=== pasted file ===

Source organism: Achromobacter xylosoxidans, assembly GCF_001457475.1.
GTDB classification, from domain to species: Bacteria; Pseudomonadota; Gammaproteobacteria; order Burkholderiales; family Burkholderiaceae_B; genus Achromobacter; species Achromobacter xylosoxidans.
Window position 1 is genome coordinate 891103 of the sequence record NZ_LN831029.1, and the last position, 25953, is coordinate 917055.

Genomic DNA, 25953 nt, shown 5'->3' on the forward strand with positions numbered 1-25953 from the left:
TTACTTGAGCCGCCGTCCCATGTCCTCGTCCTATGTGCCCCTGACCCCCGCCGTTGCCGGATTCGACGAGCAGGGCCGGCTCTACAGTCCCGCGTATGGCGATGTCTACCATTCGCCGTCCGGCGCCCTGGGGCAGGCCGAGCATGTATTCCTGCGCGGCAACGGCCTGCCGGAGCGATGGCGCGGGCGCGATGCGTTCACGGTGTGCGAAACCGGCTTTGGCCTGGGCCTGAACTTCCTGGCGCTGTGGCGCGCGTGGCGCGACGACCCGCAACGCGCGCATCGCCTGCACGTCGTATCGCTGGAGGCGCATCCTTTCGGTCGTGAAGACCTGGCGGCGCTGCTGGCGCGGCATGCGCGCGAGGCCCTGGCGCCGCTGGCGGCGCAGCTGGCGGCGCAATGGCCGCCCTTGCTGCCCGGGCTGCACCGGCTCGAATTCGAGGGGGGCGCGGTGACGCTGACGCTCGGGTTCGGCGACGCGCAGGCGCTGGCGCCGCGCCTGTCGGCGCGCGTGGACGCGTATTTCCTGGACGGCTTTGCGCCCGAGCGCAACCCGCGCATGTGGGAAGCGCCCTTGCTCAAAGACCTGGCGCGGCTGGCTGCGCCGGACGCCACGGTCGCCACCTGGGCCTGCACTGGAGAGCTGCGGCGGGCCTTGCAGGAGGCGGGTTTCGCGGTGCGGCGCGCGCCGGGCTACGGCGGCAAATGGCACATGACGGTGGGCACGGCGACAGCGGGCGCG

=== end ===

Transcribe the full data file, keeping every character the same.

Source organism: Achromobacter xylosoxidans, assembly GCF_001457475.1.
GTDB classification, from domain to species: Bacteria; Pseudomonadota; Gammaproteobacteria; order Burkholderiales; family Burkholderiaceae_B; genus Achromobacter; species Achromobacter xylosoxidans.
Window position 1 is genome coordinate 891103 of the sequence record NZ_LN831029.1, and the last position, 25953, is coordinate 917055.

Genomic DNA, 25953 nt, shown 5'->3' on the forward strand with positions numbered 1-25953 from the left:
TTACTTGAGCCGCCGTCCCATGTCCTCGTCCTATGTGCCCCTGACCCCCGCCGTTGCCGGATTCGACGAGCAGGGCCGGCTCTACAGTCCCGCGTATGGCGATGTCTACCATTCGCCGTCCGGCGCCCTGGGGCAGGCCGAGCATGTATTCCTGCGCGGCAACGGCCTGCCGGAGCGATGGCGCGGGCGCGATGCGTTCACGGTGTGCGAAACCGGCTTTGGCCTGGGCCTGAACTTCCTGGCGCTGTGGCGCGCGTGGCGCGACGACCCGCAACGCGCGCATCGCCTGCACGTCGTATCGCTGGAGGCGCATCCTTTCGGTCGTGAAGACCTGGCGGCGCTGCTGGCGCGGCATGCGCGCGAGGCCCTGGCGCCGCTGGCGGCGCAGCTGGCGGCGCAATGGCCGCCCTTGCTGCCCGGGCTGCACCGGCTCGAATTCGAGGGGGGCGCGGTGACGCTGACGCTCGGGTTCGGCGACGCGCAGGCGCTGGCGCCGCGCCTGTCGGCGCGCGTGGACGCGTATTTCCTGGACGGCTTTGCGCCCGAGCGCAACCCGCGCATGTGGGAAGCGCCCTTGCTCAAAGACCTGGCGCGGCTGGCTGCGCCGGACGCCACGGTCGCCACCTGGGCCTGCACTGGAGAGCTGCGGCGGGCCTTGCAGGAGGCGGGTTTCGCGGTGCGGCGCGCGCCGGGCTACGGCGGCAAATGGCACATGACGGTGGGCACGGCGACAGCGGGCGCG